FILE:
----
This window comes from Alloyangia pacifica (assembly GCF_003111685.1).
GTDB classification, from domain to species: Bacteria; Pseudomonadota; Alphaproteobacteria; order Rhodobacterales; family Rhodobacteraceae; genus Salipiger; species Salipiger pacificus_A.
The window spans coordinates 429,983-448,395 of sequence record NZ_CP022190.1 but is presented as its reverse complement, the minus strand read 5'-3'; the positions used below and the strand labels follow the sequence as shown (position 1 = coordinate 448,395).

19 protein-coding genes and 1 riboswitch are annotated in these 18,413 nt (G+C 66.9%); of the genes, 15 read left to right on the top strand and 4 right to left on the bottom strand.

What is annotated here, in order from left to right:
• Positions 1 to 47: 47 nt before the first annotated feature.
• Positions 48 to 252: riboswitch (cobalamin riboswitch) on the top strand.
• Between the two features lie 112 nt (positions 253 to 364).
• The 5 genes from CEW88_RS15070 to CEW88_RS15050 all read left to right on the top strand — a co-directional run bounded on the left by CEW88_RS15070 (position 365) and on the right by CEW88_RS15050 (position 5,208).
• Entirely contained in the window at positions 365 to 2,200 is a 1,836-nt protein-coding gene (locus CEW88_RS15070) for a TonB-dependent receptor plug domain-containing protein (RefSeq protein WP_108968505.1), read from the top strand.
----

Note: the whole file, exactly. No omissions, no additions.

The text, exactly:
This window comes from Alloyangia pacifica (assembly GCF_003111685.1).
GTDB classification, from domain to species: Bacteria; Pseudomonadota; Alphaproteobacteria; order Rhodobacterales; family Rhodobacteraceae; genus Salipiger; species Salipiger pacificus_A.
The window spans coordinates 429,983-448,395 of sequence record NZ_CP022190.1 but is presented as its reverse complement, the minus strand read 5'-3'; the positions used below and the strand labels follow the sequence as shown (position 1 = coordinate 448,395).

19 protein-coding genes and 1 riboswitch are annotated in these 18,413 nt (G+C 66.9%); of the genes, 15 read left to right on the top strand and 4 right to left on the bottom strand.

What is annotated here, in order from left to right:
• Positions 1 to 47: 47 nt before the first annotated feature.
• Positions 48 to 252: riboswitch (cobalamin riboswitch) on the top strand.
• Between the two features lie 112 nt (positions 253 to 364).
• The 5 genes from CEW88_RS15070 to CEW88_RS15050 all read left to right on the top strand — a co-directional run bounded on the left by CEW88_RS15070 (position 365) and on the right by CEW88_RS15050 (position 5,208).
• Entirely contained in the window at positions 365 to 2,200 is a 1,836-nt protein-coding gene (locus CEW88_RS15070) for a TonB-dependent receptor plug domain-containing protein (RefSeq protein WP_108968505.1), read from the top strand.